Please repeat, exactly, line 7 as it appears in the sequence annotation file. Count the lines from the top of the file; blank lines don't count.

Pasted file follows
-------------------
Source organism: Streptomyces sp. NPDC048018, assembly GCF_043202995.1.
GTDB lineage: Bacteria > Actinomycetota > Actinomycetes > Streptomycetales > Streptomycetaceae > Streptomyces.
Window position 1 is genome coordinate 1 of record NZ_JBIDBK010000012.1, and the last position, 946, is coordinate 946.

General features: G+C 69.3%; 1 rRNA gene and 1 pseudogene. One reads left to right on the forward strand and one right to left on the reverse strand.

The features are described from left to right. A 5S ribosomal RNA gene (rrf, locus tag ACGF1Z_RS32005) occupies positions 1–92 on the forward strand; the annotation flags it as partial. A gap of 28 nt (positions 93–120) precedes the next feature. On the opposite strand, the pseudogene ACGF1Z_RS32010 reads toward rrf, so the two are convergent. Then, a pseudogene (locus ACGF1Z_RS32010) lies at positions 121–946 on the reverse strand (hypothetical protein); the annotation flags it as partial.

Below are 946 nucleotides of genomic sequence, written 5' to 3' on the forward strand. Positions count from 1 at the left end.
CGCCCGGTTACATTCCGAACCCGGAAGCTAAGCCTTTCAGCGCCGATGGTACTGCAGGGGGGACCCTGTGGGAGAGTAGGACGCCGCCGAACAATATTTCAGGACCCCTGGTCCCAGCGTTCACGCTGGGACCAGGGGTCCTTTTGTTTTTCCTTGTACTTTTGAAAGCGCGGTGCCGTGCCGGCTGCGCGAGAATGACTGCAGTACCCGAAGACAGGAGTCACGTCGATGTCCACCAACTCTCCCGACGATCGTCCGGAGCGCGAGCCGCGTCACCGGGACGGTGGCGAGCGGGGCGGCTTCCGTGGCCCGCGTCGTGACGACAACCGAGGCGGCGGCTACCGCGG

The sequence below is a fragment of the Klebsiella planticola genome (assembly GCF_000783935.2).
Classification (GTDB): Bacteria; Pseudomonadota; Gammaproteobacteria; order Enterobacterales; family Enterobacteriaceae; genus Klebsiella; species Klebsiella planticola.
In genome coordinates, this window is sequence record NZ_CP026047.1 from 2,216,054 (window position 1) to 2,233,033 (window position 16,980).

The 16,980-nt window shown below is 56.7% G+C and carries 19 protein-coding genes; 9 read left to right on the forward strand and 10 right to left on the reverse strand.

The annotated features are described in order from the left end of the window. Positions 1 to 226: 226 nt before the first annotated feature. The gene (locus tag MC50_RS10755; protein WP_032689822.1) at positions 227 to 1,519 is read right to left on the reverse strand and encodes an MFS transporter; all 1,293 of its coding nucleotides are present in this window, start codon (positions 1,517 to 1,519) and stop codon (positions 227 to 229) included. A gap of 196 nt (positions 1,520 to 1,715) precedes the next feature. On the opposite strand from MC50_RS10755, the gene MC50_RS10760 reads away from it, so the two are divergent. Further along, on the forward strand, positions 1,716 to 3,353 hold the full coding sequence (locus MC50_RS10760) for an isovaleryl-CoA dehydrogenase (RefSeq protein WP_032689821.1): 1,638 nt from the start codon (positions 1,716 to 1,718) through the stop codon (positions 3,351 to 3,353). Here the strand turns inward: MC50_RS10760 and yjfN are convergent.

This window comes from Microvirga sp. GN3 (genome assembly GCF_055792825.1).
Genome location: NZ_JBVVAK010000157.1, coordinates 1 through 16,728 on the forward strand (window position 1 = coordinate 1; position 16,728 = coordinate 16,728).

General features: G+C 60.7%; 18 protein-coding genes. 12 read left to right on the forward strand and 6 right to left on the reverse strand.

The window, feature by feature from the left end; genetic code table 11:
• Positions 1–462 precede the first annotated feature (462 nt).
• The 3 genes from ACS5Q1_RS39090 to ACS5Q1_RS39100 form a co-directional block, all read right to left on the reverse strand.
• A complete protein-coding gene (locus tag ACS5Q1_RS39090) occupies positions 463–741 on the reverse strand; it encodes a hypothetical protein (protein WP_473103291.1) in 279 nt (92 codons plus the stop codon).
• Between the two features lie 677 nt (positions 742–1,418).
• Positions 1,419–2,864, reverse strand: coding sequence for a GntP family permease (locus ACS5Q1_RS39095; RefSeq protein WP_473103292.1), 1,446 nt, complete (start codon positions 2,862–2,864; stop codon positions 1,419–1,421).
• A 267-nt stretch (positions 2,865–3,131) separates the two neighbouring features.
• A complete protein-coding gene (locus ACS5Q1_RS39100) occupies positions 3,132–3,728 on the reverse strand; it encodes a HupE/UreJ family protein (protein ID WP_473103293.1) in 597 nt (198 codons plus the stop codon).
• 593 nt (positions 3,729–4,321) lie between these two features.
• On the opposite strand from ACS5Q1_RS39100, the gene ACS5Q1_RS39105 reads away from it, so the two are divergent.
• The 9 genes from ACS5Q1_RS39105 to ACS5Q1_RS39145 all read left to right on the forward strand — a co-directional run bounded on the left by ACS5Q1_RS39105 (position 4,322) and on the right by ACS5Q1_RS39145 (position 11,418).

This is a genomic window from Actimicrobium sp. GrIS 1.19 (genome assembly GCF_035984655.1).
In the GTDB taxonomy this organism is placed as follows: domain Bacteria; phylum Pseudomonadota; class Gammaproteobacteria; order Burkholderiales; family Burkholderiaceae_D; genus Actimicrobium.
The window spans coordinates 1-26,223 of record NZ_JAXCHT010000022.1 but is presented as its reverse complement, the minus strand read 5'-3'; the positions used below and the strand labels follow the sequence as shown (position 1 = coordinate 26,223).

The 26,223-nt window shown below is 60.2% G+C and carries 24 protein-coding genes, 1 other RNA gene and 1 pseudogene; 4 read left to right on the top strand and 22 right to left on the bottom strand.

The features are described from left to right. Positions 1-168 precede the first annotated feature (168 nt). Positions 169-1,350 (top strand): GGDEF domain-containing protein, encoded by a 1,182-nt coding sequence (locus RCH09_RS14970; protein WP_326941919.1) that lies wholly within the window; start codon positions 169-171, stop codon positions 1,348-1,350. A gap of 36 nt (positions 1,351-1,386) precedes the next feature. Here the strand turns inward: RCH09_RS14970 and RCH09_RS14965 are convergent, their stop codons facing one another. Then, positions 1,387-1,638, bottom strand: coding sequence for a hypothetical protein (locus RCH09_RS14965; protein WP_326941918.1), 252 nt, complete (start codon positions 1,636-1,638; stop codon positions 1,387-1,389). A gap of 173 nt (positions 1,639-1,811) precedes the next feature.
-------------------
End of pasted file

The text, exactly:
CGCCCGGTTACATTCCGAACCCGGAAGCTAAGCCTTTCAGCGCCGATGGTACTGCAGGGGGGACCCTGTGGGAGAGTAGGACGCCGCCGAACAATATTTCAGGACCCCTGGTCCCAGCGTTCACGCTGGGACCAGGGGTCCTTTTGTTTTTCCTTGTACTTTTGAAAGCGCGGTGCCGTGCCGGCTGCGCGAGAATGACTGCAGTACCCGAAGACAGGAGTCACGTCGATGTCCACCAACTCTCCCGACGATCGTCCGGAGCGCGAGCCGCGTCACCGGGACGGTGGCGAGCGGGGCGGCTTCCGTGGCCCGCGTCGTGACGACAACCGAGGCGGCGGCTACCGCGG